If you know what you're doing, you can get accurate exposures by a variety of methods--spot metering, incident metering, or by using the internal meter of another camera. You just need to be aware of what the differences are, and what the strengths and weaknesses of each system are. If what you have now is a LF camera and a DSLR, then you can learn to use it to get consistent exposures for now. In general, I'd prefer to use a handheld meter or even rules of thumb and experience, but if you're the sort of photographer who always has both cameras anyway, then it could be more convenient to use the second camera as a meter.
To the person who said they tried it in the studio and were off, I'd guess it was forgetting bellows factor, because at studio subject distances, bellows factor is an issue with 4x5" and larger, but not with 35mm and smaller outside of macro work. If the exposures were with continuous or available light, there was probably also reciprocity, which doesn't seem to be an issue with digital (or daguerreotypes, interestingly enough).
So if you're using a DSLR (directly, not with an adapter on the view camera back--vignetting from the adapter and mirror box will make this a very limited option) or any meter, you calculate the base exposure, then add filter factor, bellows factor, and reciprocity in that order (as a shortcut, if I'm using the same filtration for many shots, I compensate in the ISO setting on the meter). Remember that with color film, reciprocity may also include small adjustments in filtration.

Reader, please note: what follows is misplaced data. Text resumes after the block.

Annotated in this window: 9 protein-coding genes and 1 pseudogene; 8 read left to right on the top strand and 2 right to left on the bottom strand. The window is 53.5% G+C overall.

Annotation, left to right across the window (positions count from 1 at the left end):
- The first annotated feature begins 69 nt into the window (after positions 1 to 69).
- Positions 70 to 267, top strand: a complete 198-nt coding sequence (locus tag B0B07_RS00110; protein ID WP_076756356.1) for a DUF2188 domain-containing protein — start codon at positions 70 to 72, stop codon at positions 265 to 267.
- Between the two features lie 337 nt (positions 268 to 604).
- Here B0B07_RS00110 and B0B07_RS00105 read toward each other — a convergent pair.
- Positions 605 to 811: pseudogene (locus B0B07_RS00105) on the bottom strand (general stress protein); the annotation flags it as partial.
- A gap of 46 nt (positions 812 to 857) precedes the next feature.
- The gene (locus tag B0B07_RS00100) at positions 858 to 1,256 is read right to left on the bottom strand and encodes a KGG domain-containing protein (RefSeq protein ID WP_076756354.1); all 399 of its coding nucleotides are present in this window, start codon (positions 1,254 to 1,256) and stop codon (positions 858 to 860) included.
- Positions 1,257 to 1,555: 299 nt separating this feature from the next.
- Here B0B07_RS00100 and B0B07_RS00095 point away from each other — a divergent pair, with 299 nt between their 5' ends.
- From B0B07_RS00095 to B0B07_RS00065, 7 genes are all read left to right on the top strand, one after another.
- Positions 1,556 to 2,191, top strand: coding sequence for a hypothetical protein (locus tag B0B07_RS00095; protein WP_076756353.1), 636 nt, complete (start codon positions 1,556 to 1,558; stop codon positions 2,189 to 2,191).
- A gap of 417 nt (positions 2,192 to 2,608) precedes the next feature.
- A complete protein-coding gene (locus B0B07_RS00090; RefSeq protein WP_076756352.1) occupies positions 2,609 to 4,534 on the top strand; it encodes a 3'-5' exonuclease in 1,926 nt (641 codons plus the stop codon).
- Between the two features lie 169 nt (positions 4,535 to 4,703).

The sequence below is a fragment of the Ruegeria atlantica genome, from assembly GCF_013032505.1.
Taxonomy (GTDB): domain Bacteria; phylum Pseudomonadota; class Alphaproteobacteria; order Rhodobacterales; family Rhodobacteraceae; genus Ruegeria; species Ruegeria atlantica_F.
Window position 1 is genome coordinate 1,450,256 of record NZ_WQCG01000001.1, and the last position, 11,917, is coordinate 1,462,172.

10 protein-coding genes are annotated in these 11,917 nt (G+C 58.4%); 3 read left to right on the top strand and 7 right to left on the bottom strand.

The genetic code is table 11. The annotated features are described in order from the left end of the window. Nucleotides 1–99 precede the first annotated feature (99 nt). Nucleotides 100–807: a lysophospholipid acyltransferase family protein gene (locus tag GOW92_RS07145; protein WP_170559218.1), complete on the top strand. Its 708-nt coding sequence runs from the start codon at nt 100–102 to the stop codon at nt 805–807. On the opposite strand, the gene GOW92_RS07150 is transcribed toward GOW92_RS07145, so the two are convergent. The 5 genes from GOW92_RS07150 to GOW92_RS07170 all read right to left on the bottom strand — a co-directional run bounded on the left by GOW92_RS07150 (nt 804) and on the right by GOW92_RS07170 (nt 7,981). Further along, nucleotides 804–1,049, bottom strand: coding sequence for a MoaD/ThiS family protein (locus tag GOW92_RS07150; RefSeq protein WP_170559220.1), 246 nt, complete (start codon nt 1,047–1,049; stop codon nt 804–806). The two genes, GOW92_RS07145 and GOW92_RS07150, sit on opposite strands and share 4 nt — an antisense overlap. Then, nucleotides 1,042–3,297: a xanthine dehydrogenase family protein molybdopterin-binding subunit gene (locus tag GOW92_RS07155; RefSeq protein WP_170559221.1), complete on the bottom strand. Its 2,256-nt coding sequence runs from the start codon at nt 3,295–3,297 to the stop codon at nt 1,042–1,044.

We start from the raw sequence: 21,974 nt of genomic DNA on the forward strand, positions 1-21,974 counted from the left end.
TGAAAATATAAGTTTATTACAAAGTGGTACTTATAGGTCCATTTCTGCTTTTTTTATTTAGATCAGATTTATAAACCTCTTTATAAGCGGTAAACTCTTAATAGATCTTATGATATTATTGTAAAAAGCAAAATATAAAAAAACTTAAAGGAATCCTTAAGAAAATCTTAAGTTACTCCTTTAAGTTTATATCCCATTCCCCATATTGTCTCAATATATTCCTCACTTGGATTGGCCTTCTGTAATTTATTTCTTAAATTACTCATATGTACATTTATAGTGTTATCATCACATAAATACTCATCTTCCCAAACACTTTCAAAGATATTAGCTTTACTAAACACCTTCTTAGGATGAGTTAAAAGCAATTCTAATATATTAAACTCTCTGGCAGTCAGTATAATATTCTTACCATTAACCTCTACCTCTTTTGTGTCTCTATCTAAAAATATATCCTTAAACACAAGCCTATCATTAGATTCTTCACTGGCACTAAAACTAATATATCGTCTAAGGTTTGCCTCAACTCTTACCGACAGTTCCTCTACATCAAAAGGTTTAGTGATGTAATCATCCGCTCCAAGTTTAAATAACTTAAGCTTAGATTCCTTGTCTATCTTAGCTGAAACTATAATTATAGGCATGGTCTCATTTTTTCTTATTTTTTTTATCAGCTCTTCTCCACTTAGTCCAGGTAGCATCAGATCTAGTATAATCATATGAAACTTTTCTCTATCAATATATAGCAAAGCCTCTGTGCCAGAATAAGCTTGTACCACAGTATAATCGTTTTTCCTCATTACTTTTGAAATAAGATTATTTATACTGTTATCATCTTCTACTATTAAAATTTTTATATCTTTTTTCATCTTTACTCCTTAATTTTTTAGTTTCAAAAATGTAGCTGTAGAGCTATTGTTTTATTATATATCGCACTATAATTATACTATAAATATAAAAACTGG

With a DSLR or other camera, you also need to be aware of some differences that can only be determined by testing, like inaccurate shutter speeds and difference in transmissive light loss between the LF lens and the SLR lens.
Another issue is that a DSLR sensor responds like color slide film, and you've got a lot more range with B&W neg film, so if you are shooting B&W, you'll want to use the spot metering setting on your SLR, if you have that option, to determine the brightness range of the scene, to see if you should adjust your development time to get a neg that prints well. If you don't have spot metering, then make some tests and look at the histogram, and learn how to correlate the histogram of the sensor to the histogram of the film, if you were to take readings with a densitometer and plot it. Don't have a densitometer? Then you make judgments like "if I'm just clipping the highlights and shadows in the histogram on the dslr, maybe I should develop -1" or "if the whole curve fits into 1/3 of the histogram space, I should try +2." You can shoot multiple negs, develop to different times, and test this.
If you're using a DSLR as an exposure meter and shooting color, you can fix the white balance on the DSLR to match the film and also use it as a color meter. Handy, eh?
If you want to use the DSLR as a visualizing tool for B&W filtration, and your camera has a B&W setting, shoot T-Max 100 in your LF camera--the spectral sensitivity is a lot like digital.